A: One of the things I love about the Internet — and it’s funny because I think people have very short memory spans when they talk about this whole thing. Because they’ll talk to me about the evils of downloading but I’ll say, “we were made by downloading.” There’s no way we could have toured internationally before we had a record out if it wasn’t for technically illegal downloading. So I’m not advocating necessarily for outright theft, but I am saying, it’s not a black and white issue you can take everyone to court on it. At any rate, the thing is, when you look at how affected music as whole, personally it had a great effect. We’re experiencing a renaissance of good ideas. If you suck, if you don’t have good ideas, no one has any incentive to listen to you anymore. You don’t have the luxury to rest on your laurels because of time, the artists that are still here, have something right now.
A: Now that everything’s accessible, it’s more about the music.
Q: Right. You’re not going to have a record that sells ten million records anymore. It’s not much of a product anymore. There was a time when you really only heard what was on the radio and what they only played on MTV. And sometimes those things were at odds with each other. And you had very few outlets and it was almost like music was monopolized. You couldn’t really seek things out, things found you. Now being able to find things, people don’t have to settle anymore. If anything, that scares me as an artist because you can’t really suck ever. You have to be really on with songs that you write because there’s no reason for anyone to listen to your crap.
Q: Was there a moment in the last few years you realized that your band made the lucky leap from touring the country to a van to playing the VMA’s?
A: There are a lot of those moments. One of the biggest moments for me is going out onstage at the first Metro headlining show that people had to pay for. Because we had played a bunch of free shows and this was the first one they sold tickets. I was nervous wreck because I was convinced no one was going to show up because they have to pay to see us and it was going to be a disaster. And I walked out and it was awesome, kids danced and they sang and it was totally cool. And I can say, that was a pretty awesome experience. Other than that, there’s not really moments, but feelings. Just being in a van was kind of almost being a pirate or a cowboy. Just driving along the highway armed with nothing but a map. This was before iPods. So many things about it, so many uncharted territories. Sleeping on people’s floors. That era is best part. When you get beyond it, it’s all cool and the trade off is they give you money. But it’ll never be as cool as when you wake up and have to rush to make it to the show.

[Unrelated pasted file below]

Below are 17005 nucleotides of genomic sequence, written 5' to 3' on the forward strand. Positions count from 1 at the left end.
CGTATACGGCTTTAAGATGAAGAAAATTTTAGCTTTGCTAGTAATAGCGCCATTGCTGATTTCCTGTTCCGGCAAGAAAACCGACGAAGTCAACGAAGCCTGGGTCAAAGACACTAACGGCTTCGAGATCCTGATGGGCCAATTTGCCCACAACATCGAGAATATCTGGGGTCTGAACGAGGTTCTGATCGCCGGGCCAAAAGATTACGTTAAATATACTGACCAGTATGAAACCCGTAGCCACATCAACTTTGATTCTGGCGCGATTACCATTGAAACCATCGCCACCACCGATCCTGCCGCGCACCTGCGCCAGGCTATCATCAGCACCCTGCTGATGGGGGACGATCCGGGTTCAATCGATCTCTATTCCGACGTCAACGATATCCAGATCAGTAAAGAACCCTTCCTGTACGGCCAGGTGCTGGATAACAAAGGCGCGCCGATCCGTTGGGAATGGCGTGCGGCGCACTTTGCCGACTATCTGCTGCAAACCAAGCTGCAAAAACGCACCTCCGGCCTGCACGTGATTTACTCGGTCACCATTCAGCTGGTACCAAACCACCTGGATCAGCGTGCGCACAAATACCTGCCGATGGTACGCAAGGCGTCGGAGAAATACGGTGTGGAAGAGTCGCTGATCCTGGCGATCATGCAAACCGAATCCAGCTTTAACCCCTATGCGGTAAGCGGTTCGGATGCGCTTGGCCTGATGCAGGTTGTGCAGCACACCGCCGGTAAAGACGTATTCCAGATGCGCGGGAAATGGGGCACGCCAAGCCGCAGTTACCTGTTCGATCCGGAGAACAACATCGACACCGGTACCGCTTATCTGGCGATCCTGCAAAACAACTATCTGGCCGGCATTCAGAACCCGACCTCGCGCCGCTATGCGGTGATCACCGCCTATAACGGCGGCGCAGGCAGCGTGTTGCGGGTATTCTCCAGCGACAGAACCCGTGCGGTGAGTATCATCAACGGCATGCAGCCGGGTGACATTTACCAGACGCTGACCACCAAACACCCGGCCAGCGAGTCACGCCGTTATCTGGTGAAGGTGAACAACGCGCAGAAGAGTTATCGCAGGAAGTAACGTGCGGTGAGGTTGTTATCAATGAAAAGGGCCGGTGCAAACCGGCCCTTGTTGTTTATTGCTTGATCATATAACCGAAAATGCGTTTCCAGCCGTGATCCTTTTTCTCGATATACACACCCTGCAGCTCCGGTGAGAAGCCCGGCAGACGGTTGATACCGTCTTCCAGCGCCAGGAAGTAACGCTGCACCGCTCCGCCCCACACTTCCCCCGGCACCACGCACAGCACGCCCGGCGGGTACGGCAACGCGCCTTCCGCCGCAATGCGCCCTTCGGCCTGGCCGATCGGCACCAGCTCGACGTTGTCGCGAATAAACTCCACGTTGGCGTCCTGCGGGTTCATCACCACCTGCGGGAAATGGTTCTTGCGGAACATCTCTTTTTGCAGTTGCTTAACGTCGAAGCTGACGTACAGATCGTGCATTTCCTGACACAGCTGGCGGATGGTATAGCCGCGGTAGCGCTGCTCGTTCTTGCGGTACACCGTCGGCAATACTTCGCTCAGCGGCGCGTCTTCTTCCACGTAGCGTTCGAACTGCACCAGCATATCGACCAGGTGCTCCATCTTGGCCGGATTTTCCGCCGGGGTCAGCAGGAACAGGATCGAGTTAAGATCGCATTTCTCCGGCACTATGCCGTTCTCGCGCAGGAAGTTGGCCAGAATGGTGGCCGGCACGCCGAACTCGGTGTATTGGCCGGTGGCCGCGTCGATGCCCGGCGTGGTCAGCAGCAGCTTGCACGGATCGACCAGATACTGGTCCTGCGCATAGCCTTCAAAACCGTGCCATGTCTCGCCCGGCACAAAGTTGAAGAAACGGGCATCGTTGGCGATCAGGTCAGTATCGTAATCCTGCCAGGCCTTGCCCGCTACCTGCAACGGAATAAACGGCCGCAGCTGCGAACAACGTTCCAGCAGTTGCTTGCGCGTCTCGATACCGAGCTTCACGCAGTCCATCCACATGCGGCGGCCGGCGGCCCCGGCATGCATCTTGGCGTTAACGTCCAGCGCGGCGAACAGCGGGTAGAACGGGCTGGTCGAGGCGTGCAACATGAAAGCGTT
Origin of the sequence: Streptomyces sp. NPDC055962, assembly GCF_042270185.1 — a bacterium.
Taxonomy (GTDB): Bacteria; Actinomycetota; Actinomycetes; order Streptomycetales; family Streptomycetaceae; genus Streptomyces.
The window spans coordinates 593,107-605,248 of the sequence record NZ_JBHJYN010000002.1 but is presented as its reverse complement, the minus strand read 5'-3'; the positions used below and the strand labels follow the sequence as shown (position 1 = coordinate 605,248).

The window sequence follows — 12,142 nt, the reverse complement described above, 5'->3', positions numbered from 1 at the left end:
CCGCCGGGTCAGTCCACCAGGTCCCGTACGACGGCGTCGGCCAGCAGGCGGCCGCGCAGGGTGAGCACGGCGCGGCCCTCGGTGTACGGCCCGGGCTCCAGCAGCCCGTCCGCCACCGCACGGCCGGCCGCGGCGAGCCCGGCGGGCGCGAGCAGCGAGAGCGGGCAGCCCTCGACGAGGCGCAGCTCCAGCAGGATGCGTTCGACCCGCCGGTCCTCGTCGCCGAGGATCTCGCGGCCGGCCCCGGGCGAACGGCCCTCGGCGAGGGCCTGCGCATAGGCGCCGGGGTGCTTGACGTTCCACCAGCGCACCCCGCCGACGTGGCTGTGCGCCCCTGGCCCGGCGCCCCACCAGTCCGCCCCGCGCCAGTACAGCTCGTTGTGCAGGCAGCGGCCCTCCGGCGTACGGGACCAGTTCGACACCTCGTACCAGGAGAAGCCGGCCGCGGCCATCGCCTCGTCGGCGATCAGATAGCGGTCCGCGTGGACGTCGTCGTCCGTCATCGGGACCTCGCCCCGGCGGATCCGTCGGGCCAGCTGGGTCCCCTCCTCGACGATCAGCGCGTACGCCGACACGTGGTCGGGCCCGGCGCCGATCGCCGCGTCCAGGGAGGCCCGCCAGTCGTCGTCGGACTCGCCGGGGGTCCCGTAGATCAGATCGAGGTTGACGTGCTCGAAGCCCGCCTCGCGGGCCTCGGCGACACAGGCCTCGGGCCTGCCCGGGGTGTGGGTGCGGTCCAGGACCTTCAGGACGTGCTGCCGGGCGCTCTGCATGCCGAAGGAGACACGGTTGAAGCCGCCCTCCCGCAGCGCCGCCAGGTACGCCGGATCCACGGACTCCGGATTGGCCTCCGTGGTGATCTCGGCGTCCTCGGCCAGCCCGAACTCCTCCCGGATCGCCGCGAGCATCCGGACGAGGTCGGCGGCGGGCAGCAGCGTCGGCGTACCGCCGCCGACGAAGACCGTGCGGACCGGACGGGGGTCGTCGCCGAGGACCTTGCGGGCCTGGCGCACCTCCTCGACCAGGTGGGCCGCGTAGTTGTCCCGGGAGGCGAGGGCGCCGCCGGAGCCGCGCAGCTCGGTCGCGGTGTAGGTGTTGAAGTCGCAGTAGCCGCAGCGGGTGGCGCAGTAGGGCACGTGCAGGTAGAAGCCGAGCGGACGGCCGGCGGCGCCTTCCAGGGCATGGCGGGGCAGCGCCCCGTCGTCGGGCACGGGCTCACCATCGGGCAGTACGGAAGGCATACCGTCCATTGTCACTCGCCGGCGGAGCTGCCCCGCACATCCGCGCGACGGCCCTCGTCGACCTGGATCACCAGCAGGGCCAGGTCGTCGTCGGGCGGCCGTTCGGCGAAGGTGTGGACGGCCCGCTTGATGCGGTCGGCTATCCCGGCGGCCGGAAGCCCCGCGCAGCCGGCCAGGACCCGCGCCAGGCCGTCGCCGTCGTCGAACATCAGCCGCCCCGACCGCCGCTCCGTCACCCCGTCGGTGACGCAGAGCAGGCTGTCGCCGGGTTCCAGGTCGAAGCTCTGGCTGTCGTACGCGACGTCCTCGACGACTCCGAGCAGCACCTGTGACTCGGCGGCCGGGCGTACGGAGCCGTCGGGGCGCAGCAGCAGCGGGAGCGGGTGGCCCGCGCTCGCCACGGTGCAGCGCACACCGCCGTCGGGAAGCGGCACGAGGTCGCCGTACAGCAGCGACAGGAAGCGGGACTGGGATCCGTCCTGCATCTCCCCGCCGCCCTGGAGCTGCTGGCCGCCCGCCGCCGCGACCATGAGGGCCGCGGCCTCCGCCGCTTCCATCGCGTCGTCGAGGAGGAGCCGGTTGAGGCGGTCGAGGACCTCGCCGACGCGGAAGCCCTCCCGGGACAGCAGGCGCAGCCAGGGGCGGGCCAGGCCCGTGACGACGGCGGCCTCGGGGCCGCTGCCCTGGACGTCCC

Q: Do you miss that?
A: For sure. There’s a lot of things I miss, but at the same time there have been plenty of more quote-unquote successful moments too. The first VMA’s was a huge thing for us. We got a fan voted award. That was really cool because it was a popular vote. No one in that entire building expected us to win.
Q: So many bands are raised there then for some reason, leave once they achieve a level of success.
A: Dude I’m a Chicagoan, there’s really nothing I can do about it. I’m never going to get away from it. If I have kids I’m raising them in Chicago. That’s where I want to die. My thing is, I don’t get to see it as much as I’d like to. But I would fight to the death us having the best hot dogs and the best pizza.